Best compression-compression software

staknhalo

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I use Winrar, and I know there are people who say 7zip. But I'll be honest I've never seen a difference in terms of the resulting file size that much. Does any one know of a compression software out there that does the best compression, but isn't recommended because it takes a long time and therefore isn't ideal for everyday use or something? Basically I'm looking to get the smallest file regardless of time or cpu cycles. BTW Windows, and can be free or pay software. Thanks guys.
 

Joe Average

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Compression will ALWAYS TAKE TIME, suffice to say some compression formats take longer because they compact the files even more. I believe most people will automagically recommend 7Zip because: a) it's free, and b) it can offer smaller resulting compressed files depending on the compression chosen.

Personally, I'll stick with WinRAR myself. I bought WinZip almost 14 years ago now and then gradually stopped using it in favor of WinRAR which is amazing and integrates so damned well into the Explorer shell.
 

Eva_Unit_0

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For most people, the limitation isn't what compressed format they use, but what kinds of file they're compressing. If you're zipping up a bunch of pictures, movies, and music (probably the most common things that people store as archival data) then it's already been compressed a shitload and you're not going to get much more out of it, regardless of the container.

If you want to see this firsthand do this: take a large video file (like several gigs or something) and compress it into a .rar or something. Then take a text editor and make a several gig file of nothing but zeros. Compress it. The video file will hardly change size, the text file will go from several gigs to like a couple kilobytes.

Anyway, bzip2 is the most compact (and most cpu-hogging) of the common compression schemes. It can take a very long time though...it's much much slower than gzip, for example


lol check this out:

Code:
keith@macbeth ~ $ du -h compress_me 
183M    compress_me
keith@macbeth ~ $ tar -cjvf compressed.tar.bz2 compress_me 
compress_me
keith@macbeth ~ $ du -h compressed.tar.bz2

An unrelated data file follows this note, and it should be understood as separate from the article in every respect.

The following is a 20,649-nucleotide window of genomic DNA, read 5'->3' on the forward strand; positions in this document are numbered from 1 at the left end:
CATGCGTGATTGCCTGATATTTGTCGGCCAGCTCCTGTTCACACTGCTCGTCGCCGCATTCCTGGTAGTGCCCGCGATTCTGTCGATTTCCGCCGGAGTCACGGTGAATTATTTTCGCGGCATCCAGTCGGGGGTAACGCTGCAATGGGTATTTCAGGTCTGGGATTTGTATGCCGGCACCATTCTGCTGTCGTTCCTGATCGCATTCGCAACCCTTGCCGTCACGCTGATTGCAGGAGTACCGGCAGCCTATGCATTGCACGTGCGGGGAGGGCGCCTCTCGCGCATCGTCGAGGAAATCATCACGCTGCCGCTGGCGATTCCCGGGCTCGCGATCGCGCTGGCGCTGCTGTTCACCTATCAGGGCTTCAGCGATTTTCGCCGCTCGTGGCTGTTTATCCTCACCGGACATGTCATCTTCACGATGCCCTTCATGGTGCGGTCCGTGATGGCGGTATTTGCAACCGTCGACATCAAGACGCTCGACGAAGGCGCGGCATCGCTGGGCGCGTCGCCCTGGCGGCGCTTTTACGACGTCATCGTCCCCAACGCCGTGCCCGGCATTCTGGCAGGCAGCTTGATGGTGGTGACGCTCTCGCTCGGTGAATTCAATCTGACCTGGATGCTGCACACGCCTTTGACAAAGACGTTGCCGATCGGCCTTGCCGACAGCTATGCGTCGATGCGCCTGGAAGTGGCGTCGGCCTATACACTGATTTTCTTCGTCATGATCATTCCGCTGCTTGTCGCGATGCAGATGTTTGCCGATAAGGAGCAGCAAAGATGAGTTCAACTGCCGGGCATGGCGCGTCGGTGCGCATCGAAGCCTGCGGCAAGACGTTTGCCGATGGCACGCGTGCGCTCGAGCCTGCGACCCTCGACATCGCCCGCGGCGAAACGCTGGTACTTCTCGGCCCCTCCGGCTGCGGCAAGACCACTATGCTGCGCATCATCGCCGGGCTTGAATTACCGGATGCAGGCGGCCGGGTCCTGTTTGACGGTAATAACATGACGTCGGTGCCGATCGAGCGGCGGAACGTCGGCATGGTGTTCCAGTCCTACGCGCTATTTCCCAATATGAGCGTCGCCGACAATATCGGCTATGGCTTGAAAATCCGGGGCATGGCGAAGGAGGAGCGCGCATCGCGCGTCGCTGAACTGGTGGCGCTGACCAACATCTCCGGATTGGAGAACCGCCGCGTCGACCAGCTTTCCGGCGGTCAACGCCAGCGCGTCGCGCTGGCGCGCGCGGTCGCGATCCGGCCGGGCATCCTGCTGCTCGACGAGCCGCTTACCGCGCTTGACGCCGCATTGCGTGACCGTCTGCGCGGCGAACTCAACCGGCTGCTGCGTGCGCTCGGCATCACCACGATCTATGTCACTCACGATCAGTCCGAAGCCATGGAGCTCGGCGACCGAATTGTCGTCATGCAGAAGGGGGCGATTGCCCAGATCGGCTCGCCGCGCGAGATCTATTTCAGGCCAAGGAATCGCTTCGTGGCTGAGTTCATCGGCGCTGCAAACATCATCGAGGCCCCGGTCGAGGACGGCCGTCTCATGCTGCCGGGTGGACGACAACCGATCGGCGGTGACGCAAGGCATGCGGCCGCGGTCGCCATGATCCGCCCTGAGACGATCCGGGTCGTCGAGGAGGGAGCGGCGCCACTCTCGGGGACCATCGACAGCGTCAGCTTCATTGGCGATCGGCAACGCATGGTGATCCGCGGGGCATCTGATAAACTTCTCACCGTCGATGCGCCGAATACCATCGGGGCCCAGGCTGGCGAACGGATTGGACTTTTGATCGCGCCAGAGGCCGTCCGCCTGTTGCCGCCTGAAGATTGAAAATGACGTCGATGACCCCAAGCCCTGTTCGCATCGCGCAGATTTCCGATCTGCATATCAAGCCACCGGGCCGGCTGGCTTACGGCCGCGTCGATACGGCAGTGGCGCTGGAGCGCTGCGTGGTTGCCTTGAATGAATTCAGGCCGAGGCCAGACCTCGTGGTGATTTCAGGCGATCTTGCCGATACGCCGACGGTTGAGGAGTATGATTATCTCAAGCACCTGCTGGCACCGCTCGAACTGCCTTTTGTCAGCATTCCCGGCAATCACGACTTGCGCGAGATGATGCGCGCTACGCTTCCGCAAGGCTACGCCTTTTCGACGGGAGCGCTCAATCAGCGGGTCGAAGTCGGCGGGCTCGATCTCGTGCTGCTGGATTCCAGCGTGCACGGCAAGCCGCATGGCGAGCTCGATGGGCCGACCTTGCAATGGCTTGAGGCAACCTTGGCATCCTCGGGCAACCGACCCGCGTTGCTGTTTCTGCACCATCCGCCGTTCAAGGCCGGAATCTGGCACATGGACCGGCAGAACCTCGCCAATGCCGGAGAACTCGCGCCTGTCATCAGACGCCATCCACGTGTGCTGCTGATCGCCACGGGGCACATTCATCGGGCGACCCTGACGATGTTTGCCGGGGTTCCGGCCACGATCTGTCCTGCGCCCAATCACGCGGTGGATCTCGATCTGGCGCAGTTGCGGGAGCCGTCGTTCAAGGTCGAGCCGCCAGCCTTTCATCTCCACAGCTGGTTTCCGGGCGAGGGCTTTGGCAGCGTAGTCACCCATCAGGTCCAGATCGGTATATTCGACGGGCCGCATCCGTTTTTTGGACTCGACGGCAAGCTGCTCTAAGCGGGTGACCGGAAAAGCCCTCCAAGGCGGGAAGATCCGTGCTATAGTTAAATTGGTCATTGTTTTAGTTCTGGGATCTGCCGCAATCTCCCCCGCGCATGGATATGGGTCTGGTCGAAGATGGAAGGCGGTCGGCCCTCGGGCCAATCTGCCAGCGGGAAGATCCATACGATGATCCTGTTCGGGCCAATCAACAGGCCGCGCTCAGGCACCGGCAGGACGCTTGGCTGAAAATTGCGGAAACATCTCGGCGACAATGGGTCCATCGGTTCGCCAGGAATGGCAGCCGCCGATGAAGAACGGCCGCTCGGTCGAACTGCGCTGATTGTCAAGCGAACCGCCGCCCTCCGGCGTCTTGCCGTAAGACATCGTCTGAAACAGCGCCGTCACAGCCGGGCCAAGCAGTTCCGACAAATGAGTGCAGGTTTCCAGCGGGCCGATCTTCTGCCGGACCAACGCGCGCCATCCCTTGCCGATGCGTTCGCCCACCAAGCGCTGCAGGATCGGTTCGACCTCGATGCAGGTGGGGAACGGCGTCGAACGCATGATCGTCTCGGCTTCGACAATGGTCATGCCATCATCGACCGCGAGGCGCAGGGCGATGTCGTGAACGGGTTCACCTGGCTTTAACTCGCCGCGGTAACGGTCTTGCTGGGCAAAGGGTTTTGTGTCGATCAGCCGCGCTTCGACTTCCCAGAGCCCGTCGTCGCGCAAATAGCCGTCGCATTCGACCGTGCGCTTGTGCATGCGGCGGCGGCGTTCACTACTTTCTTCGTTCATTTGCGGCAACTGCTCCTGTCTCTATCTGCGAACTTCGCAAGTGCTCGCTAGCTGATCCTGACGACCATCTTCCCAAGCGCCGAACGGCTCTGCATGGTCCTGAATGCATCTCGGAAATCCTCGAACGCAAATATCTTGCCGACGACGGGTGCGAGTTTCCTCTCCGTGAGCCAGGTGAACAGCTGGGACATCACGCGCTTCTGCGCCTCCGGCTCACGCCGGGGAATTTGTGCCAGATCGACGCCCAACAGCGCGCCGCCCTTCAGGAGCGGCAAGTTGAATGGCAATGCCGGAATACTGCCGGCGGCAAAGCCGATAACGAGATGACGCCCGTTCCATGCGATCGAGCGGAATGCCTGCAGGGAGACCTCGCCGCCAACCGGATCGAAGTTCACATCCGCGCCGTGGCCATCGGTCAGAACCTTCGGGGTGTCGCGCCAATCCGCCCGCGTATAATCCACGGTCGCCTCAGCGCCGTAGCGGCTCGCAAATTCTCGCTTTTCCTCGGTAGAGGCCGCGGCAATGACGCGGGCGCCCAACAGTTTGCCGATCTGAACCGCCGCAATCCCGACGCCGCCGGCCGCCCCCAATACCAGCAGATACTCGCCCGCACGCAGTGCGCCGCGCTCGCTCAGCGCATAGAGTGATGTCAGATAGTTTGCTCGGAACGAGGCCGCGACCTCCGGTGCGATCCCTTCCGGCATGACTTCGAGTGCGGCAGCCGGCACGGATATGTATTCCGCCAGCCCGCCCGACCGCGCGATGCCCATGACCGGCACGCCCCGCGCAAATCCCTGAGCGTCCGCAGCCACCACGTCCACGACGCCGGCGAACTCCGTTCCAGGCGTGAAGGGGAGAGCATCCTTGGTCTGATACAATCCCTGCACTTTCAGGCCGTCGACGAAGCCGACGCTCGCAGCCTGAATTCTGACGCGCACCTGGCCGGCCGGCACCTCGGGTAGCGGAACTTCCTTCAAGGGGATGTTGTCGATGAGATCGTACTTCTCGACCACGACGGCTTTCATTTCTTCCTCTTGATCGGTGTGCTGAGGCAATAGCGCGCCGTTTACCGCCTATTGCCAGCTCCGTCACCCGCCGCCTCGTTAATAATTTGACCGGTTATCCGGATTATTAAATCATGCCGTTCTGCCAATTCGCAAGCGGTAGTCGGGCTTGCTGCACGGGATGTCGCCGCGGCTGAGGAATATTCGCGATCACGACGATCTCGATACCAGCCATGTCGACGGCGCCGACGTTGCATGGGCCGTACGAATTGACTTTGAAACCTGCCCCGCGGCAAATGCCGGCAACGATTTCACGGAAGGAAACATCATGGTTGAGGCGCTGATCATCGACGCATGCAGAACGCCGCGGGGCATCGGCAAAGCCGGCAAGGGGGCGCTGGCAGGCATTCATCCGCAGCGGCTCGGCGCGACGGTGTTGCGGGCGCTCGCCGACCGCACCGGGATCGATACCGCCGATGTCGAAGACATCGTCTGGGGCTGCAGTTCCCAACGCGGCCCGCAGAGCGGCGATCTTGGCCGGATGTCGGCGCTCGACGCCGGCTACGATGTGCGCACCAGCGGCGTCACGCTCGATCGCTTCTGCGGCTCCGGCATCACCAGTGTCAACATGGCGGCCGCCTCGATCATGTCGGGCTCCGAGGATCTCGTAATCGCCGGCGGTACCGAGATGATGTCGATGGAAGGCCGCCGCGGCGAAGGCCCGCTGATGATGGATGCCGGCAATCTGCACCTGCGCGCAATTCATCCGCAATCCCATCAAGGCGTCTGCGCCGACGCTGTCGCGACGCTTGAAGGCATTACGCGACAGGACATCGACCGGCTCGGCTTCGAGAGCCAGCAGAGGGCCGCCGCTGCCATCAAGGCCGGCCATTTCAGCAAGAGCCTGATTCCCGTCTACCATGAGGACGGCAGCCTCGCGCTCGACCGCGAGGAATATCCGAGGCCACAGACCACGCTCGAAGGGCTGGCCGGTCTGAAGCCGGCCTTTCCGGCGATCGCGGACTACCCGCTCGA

4.0K    compressed.tar.bz2

The initial file was only 183 megs because I started overflowing the emacs buffer and I figured it was big enough. Notice it compressed to 4k haha. Probably could get it smaller if I cared enough to remove all the line breaks and crap like that.

Now compare to a 175mb episode of divx-encoded southpark:

Code:
keith@macbeth ~/storage/Movies $ du -h southpark.avi 
175M    southpark.avi
keith@macbeth ~/storage/Movies $ tar -cjvf /home/keith/southpark.tar.bz2 southpark.avi 
southpark.avi
keith@macbeth ~/storage/Movies $ du -h /home/keith/southpark.tar.bz2 
173M    /home/keith/southpark.tar.bz2
 

Rurik

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.7z and .rar use very similar compression algorithms that sacrifice compression time for smaller files. You won't find a huge difference between the two. After using RAR for over a decade, I've moved completely to 7zip just for its explorer support and compatibility across OSs.
 

staknhalo

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Thanks for the thorough answer. What I will be compressing is .iso files (Windows installation disks, multiple versions of XP and up) along with .exe files. I'm assuming the .exe files are pretty well compressed. But probably not to the full extent. Am I pretty much expecting miracles, or can there be some gain from compressing the .iso and .exe files? I'll check bzip2 out though.

And Rurik, this is going on my ftp for personal use; so cross compatibility isn't an issue here. But that is a good point for others to maybe consider.
 

Joe Average

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Windows installation discs already have content on them that is highly compressed, as either the old format (with _ appended to the filenames, like mshtml.dl_ or whatever), or in the new .wim (Windows Image) format. Either way, you can forget getting any more compression with those, just stash the ISO in ISO format and be done with it. You won't do anything but waste a lot of processor time for no good reason...

As for compatibility, every platform supports every compression format, so it's not an issue. ARJ, RAR, ZIP, 7Zip, BZip, GZip, LZH, etc, you name it, you can use it on any OS known to mankind...
 

Eva_Unit_0

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^ what he said. The guys as microsoft aren't going to waste disks or disk space if they don't need to. You can be pretty sure that they've compressed everything just about as far as it will go. As I test, I'm compressing a windows xp sp2 ISO (pirate police: it's a legit download from MSDNAA) with bzip2 and we'll see what happens.


Results: it went from 580 megs to 540 megs. It took about 5 minutes to compress, as opposed to probably 1/3 (or less) of that for gzip. I don't routinely use 7zip or zip files because they don't preserve file permissions, so I can't comment on their speed.

Either way, it's not a whole lot of difference between just leaving them uncompressed.
 

staknhalo

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Gotcha guys. Thanks everyone for all the help. I know the .wim files and the .**_ files are compressed. I was interested in the uncompressed files. But Eva did the test for me which is above and beyond and appreciated. Again thanks.
 
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